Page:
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-   -   Temperature Control (http://www.homebrewtalk.com/f39/temperature-control-63950/)

bulleitb 04-25-2008 11:59 PM

Temperature Control
I have a kegerator that I used to use in college but I am now just using it to ferment my beer until I make the investment in a keg to put my homebrew in. Most of the time I leave it unplugged and the temperature stays around 75 degrees. If I have it plugged in the highest I can get the temperature is about 50 degrees or so. I read that a lot of people keep their fermentation around 65-68 but I don't think that temperature range is really possible for me. The question is whether I should worry about it, and if I should are there any tips on things I can do to get the temp a little lower in there? Keep in mind that I live in a small NYC apartment so there isnt exactly another location I can move it to. Muchos Gracias

Cornfed 04-26-2008 12:24 AM

I just went through this a few threads ago. I did an American Pale Ale in my apt in Central NJ which just so happens to get ridiculously hot all year (my heat has never been on in the 1.5 years I've lived here...).

Anyway, I went 2 days with the beer close to 80 degrees, then when I realized that wasn't a good thing, I put it in the tub in an unused bathroom (two baths in this apt, but it's just me here) and put a wet towel over the carboy. I then threw in some ice a couple times per day.

It's presently at about 70, which is within the allowable 68-73 range my yeast apparently wants to ferment in.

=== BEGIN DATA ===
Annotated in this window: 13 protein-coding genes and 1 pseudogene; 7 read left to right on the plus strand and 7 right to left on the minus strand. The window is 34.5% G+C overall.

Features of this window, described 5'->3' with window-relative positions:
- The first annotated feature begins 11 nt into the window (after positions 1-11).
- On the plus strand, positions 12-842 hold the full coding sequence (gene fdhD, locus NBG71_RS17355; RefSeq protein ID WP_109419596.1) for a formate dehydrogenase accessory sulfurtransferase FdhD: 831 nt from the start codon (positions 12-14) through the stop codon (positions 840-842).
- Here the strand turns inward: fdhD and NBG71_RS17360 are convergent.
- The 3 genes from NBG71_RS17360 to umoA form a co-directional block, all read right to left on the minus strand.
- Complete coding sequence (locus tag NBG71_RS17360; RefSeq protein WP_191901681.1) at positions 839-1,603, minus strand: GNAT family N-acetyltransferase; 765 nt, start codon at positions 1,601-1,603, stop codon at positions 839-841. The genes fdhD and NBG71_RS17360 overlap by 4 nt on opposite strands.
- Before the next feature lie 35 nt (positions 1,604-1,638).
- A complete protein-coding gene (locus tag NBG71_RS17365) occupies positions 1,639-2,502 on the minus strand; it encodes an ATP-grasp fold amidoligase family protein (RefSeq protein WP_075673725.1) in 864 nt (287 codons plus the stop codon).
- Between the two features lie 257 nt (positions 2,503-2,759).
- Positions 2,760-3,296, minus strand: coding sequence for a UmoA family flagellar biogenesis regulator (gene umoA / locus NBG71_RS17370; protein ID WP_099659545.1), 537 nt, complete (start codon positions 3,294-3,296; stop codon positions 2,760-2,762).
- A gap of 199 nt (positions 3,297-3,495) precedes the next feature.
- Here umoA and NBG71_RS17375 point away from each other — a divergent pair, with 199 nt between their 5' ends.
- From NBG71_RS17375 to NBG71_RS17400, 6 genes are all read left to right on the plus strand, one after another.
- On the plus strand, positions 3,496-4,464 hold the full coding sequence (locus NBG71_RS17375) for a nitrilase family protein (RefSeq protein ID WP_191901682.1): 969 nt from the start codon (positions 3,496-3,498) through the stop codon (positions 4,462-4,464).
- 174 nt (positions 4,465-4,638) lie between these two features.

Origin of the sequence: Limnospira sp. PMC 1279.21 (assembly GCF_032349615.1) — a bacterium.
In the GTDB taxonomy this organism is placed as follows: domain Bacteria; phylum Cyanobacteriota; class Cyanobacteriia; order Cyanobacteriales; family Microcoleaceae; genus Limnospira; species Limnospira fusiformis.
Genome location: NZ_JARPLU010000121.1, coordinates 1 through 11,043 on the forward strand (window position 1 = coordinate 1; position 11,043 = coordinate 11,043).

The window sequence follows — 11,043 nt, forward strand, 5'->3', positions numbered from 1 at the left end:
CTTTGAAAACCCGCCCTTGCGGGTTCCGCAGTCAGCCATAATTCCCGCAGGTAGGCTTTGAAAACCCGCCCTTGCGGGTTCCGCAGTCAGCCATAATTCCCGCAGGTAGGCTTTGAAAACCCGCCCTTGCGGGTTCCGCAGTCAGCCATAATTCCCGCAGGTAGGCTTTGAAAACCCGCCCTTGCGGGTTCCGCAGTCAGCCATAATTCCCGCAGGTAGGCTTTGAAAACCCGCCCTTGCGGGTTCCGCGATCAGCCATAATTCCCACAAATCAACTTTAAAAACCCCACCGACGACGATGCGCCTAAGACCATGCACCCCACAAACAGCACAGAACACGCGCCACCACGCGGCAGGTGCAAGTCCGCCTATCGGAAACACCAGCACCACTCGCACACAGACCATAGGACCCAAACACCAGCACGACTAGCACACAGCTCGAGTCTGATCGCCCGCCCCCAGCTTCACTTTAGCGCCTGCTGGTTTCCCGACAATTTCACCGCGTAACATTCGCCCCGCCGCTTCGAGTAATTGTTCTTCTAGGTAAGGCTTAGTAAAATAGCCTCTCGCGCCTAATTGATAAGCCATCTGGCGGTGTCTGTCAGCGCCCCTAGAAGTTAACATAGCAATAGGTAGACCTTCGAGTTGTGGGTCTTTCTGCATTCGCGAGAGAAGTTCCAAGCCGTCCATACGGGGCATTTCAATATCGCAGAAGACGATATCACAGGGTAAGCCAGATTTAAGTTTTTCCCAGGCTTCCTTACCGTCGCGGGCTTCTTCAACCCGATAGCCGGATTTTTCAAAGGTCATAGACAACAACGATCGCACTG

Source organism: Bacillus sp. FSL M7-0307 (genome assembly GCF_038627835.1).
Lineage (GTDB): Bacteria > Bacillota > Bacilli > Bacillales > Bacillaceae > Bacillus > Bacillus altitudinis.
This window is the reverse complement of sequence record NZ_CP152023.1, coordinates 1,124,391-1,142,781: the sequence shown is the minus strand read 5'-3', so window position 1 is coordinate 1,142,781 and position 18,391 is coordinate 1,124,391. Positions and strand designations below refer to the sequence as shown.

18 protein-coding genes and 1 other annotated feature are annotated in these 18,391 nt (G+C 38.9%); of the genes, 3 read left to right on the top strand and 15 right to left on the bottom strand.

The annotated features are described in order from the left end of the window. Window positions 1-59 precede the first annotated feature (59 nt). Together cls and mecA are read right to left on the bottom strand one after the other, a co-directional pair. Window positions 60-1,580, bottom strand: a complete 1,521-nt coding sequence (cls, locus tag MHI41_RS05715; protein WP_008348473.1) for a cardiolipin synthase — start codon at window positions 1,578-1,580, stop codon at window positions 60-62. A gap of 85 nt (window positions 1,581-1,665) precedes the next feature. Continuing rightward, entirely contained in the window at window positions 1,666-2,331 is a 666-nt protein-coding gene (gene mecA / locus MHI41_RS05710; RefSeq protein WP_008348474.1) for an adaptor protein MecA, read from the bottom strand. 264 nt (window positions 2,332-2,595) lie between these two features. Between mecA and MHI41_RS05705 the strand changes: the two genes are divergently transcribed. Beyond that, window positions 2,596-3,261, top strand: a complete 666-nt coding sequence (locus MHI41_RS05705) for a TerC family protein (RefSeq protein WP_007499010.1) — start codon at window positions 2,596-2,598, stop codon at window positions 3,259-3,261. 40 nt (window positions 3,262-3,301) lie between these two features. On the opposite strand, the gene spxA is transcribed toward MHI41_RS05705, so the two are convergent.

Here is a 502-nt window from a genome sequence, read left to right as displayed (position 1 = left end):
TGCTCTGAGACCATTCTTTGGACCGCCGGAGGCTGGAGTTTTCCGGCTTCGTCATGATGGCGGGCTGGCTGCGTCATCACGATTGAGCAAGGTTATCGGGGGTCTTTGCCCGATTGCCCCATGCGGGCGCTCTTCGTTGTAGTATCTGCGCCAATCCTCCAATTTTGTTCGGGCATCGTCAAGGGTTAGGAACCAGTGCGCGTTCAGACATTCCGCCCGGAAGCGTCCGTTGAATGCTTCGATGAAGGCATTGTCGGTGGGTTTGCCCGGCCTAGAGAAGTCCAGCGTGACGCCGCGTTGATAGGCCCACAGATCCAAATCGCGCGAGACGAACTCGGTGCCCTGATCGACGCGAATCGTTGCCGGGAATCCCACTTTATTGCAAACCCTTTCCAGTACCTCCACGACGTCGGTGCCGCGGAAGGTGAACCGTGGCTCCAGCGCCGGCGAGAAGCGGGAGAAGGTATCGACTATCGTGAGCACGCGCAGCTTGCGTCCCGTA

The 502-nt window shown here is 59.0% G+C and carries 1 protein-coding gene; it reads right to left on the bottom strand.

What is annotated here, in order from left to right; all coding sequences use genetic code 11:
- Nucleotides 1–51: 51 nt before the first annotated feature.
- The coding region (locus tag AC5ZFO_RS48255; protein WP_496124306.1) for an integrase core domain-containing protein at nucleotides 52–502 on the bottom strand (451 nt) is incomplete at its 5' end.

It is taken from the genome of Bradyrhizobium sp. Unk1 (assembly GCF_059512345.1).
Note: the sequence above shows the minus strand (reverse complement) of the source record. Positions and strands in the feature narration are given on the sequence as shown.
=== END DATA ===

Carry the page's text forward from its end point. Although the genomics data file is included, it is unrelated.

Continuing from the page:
I'm now looking into carboy jackets and the like or perhaps a DIY method for my next batch since the carboy in the tub method is a bit of an eye sore to some (it's a thing of beauty to me, but the SWMBO-to-be will soon revolt, no doubt).

I'll let you know what I come up with, and I'm curious to hear what others thing.


Beerthoven 04-26-2008 12:47 AM

Get an external controller, like a Ranco or Johnson Controller, for your refrigerator/keggerator. You can find them for less than $50 on Ebay and other places.

I use a chest freezer connected to a RANCO ETC 111000 to keep my fermentation temps in the 60's. Lots of us do this.

And yes, temperature matters. 65 is much, much better than 75 for almost every ale yeast out there. Your beer will thank you for it.

bulleitb 04-26-2008 04:13 AM

thanks a lot guys... really appreciate it. Ill order one of these ASAP. So I already made a starter because Im going to brew a AHS Fat Tire Ale clone. Is this temp (75 degrees) going to really mess it up? The yeast I have (White Labs California Ale) has a recommended temp of 68 - 73 degrees. Im really looking forward to this beer and dont want it to go wrong but I also dont want to wait and have the ingredients get stale (Grains are pre-crushed, yest already in a starter)

WBC 04-26-2008 05:11 AM

When yeast packs say 68 to 73 they are talking about the beer itself and not the ambient temperature around it. Fermentation makes heat (it's exothermic or heat-releasing) so if the ambient temp is 70 the beer is 80F. Place the thermometer under some bubble wrap that is taped to the fermenter to learn the real temperature of the beer and cool the water bath to obtain the proper temperature.

david_42 04-26-2008 02:21 PM

The temperature of a starter isn't as critical as for fermentation, because the yeast is growing, not producing alcohols and esters.

Cornfed 04-26-2008 05:05 PM

Thanks. I was actually using a "fermometer" to see the temp of the beer.

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